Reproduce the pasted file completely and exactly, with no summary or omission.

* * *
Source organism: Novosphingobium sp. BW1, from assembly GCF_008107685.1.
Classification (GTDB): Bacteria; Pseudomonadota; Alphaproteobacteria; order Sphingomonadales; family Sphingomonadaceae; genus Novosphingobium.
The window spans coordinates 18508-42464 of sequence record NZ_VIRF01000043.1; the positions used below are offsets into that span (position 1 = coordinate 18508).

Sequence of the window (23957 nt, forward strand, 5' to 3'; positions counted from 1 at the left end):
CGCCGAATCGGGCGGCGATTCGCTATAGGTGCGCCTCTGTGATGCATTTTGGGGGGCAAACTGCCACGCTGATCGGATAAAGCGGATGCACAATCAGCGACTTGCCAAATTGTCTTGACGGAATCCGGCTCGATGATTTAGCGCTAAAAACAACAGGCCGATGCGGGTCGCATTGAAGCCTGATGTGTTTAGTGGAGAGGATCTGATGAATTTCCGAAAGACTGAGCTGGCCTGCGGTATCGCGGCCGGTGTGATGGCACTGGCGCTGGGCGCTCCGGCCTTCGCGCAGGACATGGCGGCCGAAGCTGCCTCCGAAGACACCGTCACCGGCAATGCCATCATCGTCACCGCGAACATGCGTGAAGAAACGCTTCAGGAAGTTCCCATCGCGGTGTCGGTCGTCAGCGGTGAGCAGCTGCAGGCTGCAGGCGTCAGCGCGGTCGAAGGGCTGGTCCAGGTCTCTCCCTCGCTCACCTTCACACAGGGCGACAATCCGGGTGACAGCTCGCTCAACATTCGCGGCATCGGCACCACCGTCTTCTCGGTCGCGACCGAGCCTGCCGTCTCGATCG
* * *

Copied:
Source organism: Novosphingobium sp. BW1, from assembly GCF_008107685.1.
Classification (GTDB): Bacteria; Pseudomonadota; Alphaproteobacteria; order Sphingomonadales; family Sphingomonadaceae; genus Novosphingobium.
The window spans coordinates 18508-42464 of sequence record NZ_VIRF01000043.1; the positions used below are offsets into that span (position 1 = coordinate 18508).

Sequence of the window (23957 nt, forward strand, 5' to 3'; positions counted from 1 at the left end):
CGCCGAATCGGGCGGCGATTCGCTATAGGTGCGCCTCTGTGATGCATTTTGGGGGGCAAACTGCCACGCTGATCGGATAAAGCGGATGCACAATCAGCGACTTGCCAAATTGTCTTGACGGAATCCGGCTCGATGATTTAGCGCTAAAAACAACAGGCCGATGCGGGTCGCATTGAAGCCTGATGTGTTTAGTGGAGAGGATCTGATGAATTTCCGAAAGACTGAGCTGGCCTGCGGTATCGCGGCCGGTGTGATGGCACTGGCGCTGGGCGCTCCGGCCTTCGCGCAGGACATGGCGGCCGAAGCTGCCTCCGAAGACACCGTCACCGGCAATGCCATCATCGTCACCGCGAACATGCGTGAAGAAACGCTTCAGGAAGTTCCCATCGCGGTGTCGGTCGTCAGCGGTGAGCAGCTGCAGGCTGCAGGCGTCAGCGCGGTCGAAGGGCTGGTCCAGGTCTCTCCCTCGCTCACCTTCACACAGGGCGACAATCCGGGTGACAGCTCGCTCAACATTCGCGGCATCGGCACCACCGTCTTCTCGGTCGCGACCGAGCCTGCCGTCTCGATCG